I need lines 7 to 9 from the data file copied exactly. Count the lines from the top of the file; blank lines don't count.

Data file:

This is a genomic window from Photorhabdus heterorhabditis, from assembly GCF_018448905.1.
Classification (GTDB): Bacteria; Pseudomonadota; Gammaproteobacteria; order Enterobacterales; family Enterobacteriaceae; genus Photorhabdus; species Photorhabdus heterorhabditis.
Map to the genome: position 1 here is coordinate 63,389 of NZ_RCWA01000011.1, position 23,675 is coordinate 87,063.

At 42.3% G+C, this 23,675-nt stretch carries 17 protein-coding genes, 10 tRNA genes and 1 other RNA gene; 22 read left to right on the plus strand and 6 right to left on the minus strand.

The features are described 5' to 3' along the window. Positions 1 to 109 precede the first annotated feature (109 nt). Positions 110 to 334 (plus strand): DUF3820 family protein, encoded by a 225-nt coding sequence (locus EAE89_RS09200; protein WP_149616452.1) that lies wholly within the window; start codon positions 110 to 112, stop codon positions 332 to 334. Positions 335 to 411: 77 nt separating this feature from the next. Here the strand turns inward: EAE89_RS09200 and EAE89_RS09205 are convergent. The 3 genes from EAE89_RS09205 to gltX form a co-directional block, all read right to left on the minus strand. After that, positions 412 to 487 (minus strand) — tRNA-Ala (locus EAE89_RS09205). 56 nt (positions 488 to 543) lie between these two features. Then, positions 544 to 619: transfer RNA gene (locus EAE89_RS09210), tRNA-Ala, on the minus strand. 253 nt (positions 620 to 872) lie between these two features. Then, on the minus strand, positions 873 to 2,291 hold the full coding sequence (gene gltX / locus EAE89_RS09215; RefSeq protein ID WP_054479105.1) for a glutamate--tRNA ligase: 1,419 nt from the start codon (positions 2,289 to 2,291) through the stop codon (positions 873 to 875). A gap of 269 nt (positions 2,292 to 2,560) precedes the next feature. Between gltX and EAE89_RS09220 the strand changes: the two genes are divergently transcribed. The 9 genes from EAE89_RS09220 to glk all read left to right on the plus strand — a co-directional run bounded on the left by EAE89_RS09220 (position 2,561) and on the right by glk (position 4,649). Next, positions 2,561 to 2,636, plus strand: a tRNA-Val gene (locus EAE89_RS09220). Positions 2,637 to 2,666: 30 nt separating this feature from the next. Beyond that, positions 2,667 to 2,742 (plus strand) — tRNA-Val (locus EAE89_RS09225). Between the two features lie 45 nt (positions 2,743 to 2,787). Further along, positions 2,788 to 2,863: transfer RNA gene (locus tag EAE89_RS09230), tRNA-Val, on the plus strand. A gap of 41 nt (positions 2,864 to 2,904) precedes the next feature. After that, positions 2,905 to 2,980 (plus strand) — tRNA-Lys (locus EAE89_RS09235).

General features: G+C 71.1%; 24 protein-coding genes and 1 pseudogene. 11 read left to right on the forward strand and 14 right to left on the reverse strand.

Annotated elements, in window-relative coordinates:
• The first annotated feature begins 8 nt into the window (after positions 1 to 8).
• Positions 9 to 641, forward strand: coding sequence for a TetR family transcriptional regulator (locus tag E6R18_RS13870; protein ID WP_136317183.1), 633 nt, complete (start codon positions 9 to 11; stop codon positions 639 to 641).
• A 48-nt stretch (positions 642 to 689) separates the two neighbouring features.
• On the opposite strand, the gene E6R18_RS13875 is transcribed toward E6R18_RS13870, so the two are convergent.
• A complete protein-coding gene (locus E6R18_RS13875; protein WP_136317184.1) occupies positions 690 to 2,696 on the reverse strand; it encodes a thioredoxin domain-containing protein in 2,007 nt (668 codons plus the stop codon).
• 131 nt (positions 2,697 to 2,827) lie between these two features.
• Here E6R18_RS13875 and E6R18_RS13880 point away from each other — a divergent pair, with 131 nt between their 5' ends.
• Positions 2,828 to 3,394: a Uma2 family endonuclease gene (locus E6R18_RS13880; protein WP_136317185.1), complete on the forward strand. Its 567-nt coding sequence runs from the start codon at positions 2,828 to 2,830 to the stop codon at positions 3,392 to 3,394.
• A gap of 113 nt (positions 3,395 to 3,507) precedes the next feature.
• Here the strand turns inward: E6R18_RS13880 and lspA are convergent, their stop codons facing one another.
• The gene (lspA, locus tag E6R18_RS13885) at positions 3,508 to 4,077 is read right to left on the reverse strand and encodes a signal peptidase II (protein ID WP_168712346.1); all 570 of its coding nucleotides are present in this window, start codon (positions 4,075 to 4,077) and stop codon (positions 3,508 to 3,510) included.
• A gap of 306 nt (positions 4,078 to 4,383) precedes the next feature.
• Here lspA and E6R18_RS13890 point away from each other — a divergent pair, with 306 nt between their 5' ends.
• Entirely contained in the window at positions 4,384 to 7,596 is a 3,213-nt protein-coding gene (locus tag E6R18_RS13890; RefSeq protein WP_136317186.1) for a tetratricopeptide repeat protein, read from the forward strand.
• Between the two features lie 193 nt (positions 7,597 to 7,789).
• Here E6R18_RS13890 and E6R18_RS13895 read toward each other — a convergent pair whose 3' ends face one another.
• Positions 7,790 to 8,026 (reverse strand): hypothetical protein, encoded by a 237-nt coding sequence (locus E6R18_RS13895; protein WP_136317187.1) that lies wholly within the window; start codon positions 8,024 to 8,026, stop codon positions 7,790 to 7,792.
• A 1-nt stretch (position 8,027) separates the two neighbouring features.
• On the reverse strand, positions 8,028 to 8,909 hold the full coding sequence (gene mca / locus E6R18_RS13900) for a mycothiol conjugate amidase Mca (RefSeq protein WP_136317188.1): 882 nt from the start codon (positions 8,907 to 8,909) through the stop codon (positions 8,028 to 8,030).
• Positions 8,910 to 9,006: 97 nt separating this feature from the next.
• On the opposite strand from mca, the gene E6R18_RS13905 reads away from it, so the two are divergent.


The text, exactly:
Annotated elements, in window-relative coordinates:
• The first annotated feature begins 8 nt into the window (after positions 1 to 8).
• Positions 9 to 641, forward strand: coding sequence for a TetR family transcriptional regulator (locus tag E6R18_RS13870; protein ID WP_136317183.1), 633 nt, complete (start codon positions 9 to 11; stop codon positions 639 to 641).